Mahindra, which specialises in tractors and SUVs, said sales in November slumped 24.3 percent to 29,814 from the previous year and down 38.8 percent from October.
Monthly sales from trucks manufacturer Ashok Leyland Ltd and tractor maker Escorts gained from a year earlier but fell 23.6 percent and 45.8 percent, respectively, from October.
The monthly sales numbers from the automakers offer the first tangible evidence of the cash crunch's impact on company results in India.
A pick-up in consumer demand for big-ticket items such as cars had been a bright spot for India's economy, helping send gross domestic product to an annual expansion of 7.3 percent between July and September, the fastest rate for a large economy.
But Prime Minister Narendra Modi's surprise move on Nov. 8 to ban 500 and 1,000 rupee denominated notes, which accounted for 86 percent of currency in circulation, has severely dented the confidence of consumers.
"While we expected an improved auto industry performance on the back of the festive season and other positive parameters such as rural demand and interest rates softening, the sudden announcement of demonetisation has brought in an immediate disruption and uncertainty," said Pravin Shah, president and chief executive (automotive) of Mahindra.
Other automakers will report November sales numbers later on Thursday and in the coming days.
Analysts say sales of two-wheelers and tractors in rural areas will be impacted the most given the strong reliance on cash outside of India's cities. For example, Credit Suisse estimates around 40 percent of two-wheelers' purchases are financed by cash.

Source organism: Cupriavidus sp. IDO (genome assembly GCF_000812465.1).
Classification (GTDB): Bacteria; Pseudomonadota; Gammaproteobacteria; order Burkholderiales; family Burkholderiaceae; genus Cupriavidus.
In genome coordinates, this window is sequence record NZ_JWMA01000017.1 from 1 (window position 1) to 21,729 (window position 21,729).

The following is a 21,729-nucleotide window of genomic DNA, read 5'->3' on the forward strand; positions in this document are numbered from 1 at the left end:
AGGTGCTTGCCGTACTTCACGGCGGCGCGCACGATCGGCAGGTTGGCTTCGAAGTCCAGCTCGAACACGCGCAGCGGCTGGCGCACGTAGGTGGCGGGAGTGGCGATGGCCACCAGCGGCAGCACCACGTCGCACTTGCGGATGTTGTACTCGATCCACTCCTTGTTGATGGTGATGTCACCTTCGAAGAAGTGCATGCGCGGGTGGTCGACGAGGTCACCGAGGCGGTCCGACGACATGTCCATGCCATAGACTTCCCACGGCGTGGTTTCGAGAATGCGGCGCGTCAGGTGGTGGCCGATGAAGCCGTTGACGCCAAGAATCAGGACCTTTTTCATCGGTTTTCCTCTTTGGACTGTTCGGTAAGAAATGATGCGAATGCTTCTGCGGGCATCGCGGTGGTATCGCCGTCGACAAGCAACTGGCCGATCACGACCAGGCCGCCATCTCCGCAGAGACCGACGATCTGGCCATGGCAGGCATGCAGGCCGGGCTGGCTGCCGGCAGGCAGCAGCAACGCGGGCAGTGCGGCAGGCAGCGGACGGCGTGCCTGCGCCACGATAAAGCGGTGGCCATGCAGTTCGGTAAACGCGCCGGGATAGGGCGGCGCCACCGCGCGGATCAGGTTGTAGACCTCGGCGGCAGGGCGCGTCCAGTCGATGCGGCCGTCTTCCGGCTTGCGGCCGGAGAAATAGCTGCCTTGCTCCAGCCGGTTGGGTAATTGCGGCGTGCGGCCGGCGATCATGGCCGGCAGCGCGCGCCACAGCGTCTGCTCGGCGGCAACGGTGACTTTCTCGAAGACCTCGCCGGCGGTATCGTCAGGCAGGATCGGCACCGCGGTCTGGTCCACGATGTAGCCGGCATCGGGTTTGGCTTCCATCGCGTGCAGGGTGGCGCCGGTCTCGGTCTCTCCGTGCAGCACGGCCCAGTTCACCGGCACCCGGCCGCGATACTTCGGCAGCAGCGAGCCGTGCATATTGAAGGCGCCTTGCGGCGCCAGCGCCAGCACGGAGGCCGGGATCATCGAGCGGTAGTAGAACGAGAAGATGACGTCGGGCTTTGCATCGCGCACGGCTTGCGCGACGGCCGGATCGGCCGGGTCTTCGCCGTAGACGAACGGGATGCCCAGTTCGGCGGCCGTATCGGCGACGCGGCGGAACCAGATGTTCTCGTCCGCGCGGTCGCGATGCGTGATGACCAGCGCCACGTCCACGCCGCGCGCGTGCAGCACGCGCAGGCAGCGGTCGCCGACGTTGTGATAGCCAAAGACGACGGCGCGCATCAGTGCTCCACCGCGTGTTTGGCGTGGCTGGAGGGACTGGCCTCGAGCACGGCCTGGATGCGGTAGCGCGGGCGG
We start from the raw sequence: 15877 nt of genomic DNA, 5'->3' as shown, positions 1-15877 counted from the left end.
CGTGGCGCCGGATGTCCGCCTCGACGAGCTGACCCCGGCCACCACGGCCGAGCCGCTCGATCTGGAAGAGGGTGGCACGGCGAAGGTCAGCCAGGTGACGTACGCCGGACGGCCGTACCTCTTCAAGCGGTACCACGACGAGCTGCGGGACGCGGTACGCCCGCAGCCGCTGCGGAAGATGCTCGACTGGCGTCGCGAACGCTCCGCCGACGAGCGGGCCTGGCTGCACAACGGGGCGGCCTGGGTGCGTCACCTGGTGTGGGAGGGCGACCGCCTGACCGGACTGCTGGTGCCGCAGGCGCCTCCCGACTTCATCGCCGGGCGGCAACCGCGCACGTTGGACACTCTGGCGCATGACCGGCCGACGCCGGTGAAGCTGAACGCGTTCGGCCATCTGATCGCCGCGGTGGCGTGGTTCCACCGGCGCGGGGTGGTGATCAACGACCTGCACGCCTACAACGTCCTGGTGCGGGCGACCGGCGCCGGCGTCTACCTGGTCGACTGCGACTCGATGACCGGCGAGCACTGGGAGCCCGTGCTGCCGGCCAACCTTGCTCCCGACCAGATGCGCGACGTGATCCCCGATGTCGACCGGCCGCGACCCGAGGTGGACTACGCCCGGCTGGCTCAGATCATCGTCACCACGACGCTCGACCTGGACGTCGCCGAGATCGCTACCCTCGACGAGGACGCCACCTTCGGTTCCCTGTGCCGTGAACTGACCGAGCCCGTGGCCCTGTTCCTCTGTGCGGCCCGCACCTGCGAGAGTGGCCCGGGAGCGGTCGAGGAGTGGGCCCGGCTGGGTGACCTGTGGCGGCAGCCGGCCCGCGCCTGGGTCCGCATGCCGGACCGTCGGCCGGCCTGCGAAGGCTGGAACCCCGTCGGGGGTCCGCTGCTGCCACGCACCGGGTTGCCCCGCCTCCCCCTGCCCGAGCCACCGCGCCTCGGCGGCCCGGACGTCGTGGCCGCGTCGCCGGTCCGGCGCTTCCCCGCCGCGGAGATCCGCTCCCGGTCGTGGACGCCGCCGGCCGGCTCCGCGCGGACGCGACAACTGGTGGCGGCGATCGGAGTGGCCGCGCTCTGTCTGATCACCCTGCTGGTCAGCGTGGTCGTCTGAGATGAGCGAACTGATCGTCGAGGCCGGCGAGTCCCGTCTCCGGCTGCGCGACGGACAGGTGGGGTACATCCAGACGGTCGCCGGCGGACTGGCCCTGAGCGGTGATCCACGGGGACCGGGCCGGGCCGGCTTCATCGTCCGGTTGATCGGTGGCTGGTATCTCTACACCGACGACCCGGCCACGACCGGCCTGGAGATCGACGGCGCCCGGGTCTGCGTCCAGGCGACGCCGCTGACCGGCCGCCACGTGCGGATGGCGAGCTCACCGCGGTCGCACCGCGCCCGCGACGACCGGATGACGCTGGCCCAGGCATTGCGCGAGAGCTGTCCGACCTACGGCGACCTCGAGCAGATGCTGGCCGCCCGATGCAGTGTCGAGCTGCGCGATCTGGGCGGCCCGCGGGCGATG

Cars, especially more premium ones, are mainly financed with non-cash, but nonetheless are still expected to suffer from reduced sales because of weak consumer sentiment.
On the ground, dealers back up that premise.
In Guwahati, the largest city in India's remote northeast, a Toyota showroom that only a few weeks ago was bustling with customers looked desolate during a visit this week as young sales executives impatiently waited for the next customer.
"Earlier we sold anything between 60 to 70 vehicles a month, but post-demonetization the sales have come down drastically by more than 50 percent," Dip Bayan, senior sales manager of Gargya Autocity Pvt Ltd, the largest Toyota dealer in the northeast, told Reuters.
However, among monthly results so far, Maruti Suzuki Ltd bucked the trend, saying on Thursday monthly domestic sales rose about 14.2 percent year-over-year in November, and rose 2.1 percent month-over-month.
The auto sales, though, reflect vehicles dispatched to dealers, and not final sales, and analysts said overall numbers can differ depending on how companies decide to allot inventory.
The drag in sales could last till the end of the fiscal year in March, analysts said, though they expected consumers to start purchasing autos and other big ticket items as cash conditions improve over the coming weeks or months.
"It (demonetisation) is unlikely to bring in some sort of demand destruction. What we are talking about is shifting of demand from one month to another one," said Anil Sharma, principal analyst with IHS Automotive in Gurugram, in the outskirts of Delhi.
© Thomson Reuters 2016
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